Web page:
Google Begins Virtual Art World Domination, Albeit it Awkwardly

This past week, Google launched Art Project, a new website which allows visitors to virtually tour selected rooms in museum collections from all around the world, including the Tate Modern in London, the Met in NY, the Uffizi in Florence, the Van Gogh Museum in Amsterdam, the Hermitage in St. Petersburg, and The Freer Gallery here in DC. Currently, 385 museum rooms are online with more additions planned for the future.

Many of the participating museums already allow web visitors extensive views of their collections online, so what makes Google’s venture different? For one, the virtual tours include a 360-degree view of rooms and an ability to zoom in on individual paintings. And what a zoom! Most of the paintings provide a zoom capacity which provides incredible detail, but at least 17 select works allow a zoom-in that shows detail not normally visible to the naked eye. This is due to the gigapixel resolution photo-capturing process that was used; translated: in some cases, paintings are being magnified enough so that the most minute of details present in canvas, paint texture or brushstroke are clearly visible. The other supercool feature is the “view in darkness” button, which is only available for select works, but allows you to see an x-ray/nightvision image of the work.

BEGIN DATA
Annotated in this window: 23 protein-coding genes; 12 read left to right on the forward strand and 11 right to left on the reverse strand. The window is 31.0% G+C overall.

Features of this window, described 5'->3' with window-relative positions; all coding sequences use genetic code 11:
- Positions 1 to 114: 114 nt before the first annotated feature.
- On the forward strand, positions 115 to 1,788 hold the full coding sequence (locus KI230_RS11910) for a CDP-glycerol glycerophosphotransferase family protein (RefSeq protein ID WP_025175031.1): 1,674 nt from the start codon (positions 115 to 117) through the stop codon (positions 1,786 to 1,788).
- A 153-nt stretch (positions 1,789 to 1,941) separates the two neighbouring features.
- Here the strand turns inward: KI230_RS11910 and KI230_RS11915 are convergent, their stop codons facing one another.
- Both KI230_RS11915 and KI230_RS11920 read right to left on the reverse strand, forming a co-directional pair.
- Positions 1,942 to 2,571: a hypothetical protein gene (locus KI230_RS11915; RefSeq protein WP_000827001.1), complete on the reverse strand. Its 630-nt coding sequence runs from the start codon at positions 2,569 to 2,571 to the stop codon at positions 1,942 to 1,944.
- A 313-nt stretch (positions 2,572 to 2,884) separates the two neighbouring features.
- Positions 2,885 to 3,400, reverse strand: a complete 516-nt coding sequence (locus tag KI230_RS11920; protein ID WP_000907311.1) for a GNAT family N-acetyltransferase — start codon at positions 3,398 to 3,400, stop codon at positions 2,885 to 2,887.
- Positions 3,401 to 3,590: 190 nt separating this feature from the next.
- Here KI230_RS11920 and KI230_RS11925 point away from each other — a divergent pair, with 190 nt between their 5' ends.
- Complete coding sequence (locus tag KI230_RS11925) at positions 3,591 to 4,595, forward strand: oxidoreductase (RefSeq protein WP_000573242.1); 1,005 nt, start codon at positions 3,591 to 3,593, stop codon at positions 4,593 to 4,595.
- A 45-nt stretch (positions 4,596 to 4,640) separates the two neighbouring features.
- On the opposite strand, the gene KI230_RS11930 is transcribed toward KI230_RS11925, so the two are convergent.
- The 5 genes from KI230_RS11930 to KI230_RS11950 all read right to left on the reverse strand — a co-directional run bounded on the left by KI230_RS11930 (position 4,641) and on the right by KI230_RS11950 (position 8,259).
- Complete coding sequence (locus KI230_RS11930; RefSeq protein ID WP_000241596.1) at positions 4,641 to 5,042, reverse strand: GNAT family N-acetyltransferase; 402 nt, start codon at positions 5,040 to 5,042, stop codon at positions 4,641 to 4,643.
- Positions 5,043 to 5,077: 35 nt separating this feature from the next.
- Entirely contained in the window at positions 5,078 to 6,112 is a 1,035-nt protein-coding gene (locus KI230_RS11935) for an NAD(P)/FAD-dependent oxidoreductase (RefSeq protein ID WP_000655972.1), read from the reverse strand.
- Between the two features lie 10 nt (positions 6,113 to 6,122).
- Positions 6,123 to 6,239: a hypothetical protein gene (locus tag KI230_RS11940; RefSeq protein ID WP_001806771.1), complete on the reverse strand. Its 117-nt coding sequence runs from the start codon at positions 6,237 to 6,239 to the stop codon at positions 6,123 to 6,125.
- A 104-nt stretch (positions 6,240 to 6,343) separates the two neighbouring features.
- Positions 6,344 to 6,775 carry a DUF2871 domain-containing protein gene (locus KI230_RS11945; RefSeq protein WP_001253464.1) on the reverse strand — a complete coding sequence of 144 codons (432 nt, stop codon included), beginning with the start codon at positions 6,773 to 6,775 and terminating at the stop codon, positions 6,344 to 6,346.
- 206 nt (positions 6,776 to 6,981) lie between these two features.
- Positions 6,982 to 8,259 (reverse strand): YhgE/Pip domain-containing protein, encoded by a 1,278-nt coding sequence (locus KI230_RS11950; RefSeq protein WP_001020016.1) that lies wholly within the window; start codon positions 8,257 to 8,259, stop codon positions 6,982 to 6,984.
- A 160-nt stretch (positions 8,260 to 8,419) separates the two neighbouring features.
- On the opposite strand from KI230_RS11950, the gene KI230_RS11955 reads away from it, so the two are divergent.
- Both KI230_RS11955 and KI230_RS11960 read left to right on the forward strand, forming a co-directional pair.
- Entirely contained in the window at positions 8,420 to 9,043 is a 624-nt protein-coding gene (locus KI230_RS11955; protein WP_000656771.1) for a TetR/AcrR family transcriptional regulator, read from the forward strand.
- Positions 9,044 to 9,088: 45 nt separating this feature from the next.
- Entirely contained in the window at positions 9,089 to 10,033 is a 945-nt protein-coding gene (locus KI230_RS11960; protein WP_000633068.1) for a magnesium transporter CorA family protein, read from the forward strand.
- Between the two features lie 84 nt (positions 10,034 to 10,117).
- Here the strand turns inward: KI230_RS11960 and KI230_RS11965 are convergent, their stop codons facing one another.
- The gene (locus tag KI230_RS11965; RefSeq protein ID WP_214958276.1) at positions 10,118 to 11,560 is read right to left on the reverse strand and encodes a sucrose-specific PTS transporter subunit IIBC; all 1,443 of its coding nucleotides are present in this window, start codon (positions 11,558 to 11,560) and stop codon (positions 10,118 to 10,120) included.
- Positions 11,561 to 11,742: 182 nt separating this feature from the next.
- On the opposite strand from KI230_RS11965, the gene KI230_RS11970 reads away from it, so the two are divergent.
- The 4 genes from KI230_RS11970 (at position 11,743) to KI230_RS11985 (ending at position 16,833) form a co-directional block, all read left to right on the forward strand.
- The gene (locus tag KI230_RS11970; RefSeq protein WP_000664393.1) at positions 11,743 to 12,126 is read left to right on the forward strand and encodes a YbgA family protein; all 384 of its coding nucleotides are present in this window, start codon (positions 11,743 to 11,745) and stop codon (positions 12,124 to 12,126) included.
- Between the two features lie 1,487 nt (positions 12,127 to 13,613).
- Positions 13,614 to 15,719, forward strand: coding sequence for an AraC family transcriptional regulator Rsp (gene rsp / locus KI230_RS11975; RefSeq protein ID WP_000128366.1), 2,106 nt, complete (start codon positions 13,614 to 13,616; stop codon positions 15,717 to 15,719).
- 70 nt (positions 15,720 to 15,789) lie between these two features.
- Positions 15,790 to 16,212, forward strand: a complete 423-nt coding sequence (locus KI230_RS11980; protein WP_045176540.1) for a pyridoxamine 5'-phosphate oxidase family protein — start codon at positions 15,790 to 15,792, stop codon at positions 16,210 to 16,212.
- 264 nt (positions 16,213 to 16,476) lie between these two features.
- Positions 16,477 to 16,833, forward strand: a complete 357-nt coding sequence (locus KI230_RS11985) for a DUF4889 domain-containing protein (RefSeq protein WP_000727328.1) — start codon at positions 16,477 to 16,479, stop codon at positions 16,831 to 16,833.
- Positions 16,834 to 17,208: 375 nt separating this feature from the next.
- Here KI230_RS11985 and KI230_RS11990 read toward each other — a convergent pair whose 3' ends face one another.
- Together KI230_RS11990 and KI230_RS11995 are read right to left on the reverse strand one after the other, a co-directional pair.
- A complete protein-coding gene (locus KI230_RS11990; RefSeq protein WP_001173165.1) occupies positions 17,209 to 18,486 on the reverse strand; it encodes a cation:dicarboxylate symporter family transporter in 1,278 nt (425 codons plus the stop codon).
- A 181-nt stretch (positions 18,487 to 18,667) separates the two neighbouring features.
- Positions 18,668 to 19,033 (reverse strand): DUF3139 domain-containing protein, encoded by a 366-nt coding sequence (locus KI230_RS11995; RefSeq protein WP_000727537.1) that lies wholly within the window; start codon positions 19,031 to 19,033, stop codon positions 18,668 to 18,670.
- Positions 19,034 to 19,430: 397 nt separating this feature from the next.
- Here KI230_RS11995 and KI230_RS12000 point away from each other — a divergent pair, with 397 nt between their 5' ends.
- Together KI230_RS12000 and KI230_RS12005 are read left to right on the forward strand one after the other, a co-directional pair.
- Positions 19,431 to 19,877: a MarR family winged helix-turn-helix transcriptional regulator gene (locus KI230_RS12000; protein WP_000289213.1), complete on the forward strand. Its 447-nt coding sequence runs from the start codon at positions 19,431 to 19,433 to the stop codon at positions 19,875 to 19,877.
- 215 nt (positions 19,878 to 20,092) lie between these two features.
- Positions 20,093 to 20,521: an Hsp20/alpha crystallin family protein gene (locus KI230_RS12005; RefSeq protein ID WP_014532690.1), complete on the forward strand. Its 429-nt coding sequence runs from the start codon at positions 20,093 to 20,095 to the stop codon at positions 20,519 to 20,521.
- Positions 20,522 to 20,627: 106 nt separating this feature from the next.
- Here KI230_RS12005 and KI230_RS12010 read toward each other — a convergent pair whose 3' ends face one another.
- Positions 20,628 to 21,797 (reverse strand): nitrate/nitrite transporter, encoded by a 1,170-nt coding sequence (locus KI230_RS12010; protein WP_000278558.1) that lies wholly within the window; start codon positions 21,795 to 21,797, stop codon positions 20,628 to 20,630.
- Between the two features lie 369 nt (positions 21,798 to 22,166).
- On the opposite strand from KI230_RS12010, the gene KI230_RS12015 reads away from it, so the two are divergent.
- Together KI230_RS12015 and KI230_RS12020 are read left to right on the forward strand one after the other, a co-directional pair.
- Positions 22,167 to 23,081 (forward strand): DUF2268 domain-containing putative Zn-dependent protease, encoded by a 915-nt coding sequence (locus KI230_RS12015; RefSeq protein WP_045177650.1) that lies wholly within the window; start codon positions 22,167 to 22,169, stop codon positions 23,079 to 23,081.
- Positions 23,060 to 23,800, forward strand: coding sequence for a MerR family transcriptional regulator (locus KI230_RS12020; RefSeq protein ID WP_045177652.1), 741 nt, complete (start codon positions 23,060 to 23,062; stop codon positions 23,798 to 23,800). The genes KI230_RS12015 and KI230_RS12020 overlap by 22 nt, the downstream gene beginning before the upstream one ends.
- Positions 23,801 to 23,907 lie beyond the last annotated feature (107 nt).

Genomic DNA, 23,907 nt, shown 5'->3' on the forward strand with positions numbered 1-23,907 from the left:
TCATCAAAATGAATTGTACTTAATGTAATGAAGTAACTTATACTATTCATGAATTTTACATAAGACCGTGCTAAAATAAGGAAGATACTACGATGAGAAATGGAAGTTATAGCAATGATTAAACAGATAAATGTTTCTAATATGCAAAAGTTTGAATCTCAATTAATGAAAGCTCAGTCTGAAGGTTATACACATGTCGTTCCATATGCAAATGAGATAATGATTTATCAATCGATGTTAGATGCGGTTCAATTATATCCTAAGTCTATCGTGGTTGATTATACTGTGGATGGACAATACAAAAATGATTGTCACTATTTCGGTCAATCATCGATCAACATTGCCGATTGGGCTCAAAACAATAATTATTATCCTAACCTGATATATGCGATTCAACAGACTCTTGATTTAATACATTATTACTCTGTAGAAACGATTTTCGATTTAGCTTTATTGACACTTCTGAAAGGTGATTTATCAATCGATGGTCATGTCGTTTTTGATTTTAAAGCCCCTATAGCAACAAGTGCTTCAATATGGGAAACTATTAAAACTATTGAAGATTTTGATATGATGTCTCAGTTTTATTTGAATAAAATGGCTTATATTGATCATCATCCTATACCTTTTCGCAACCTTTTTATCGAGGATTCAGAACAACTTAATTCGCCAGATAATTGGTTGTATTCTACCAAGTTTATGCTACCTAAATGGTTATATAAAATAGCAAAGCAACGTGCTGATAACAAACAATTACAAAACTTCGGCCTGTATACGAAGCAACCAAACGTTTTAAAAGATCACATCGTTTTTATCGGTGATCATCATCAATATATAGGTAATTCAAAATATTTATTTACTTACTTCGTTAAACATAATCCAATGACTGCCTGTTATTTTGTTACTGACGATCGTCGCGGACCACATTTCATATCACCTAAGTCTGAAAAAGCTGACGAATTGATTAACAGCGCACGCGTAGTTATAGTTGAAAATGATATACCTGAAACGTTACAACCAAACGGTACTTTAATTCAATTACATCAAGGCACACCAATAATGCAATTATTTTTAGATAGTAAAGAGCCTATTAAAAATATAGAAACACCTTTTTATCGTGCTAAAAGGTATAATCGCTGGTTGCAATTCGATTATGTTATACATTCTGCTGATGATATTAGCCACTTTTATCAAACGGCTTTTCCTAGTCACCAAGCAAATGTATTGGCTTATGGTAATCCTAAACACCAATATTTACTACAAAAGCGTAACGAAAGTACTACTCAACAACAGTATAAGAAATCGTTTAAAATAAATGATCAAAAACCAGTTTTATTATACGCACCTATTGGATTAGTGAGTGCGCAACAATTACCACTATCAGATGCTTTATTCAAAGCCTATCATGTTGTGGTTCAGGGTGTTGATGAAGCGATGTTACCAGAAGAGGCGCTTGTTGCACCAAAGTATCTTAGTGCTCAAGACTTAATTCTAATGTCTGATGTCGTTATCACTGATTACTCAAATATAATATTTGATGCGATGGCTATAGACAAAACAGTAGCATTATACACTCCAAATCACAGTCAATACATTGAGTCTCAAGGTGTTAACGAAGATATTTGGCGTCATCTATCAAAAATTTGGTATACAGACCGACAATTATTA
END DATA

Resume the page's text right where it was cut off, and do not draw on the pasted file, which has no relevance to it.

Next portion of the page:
Although I was initially impressed by the sheer amount of content online, and the zoom capacity, I found the navigation options to be unwieldy, awkward and not intuitive. Also, the information provided in a sidebar to each work lacks context and feels bulky and sparse at the same time. It seems, given the thoughtfulness and innovation that went into the technology used and on view here, that the site design and navigation would be equally innovative. Not so. It feels as if Google simply decided to post its media files without giving much thought to the context, because they wanted to get a head start on beating someone else to the punch.   

All-in-all, I think Google has the right idea, but they’ve somehow gotten it wrong in the rollout. People want an “experience” when they visit an art museum, a way to connect to history and image; I think the same is true for online experiences, especially in an era when technology and web-design can make viewing art online something beautiful, innovative and special to interact with. Clearly, Google’s got a long way to go, let’s hope they get there.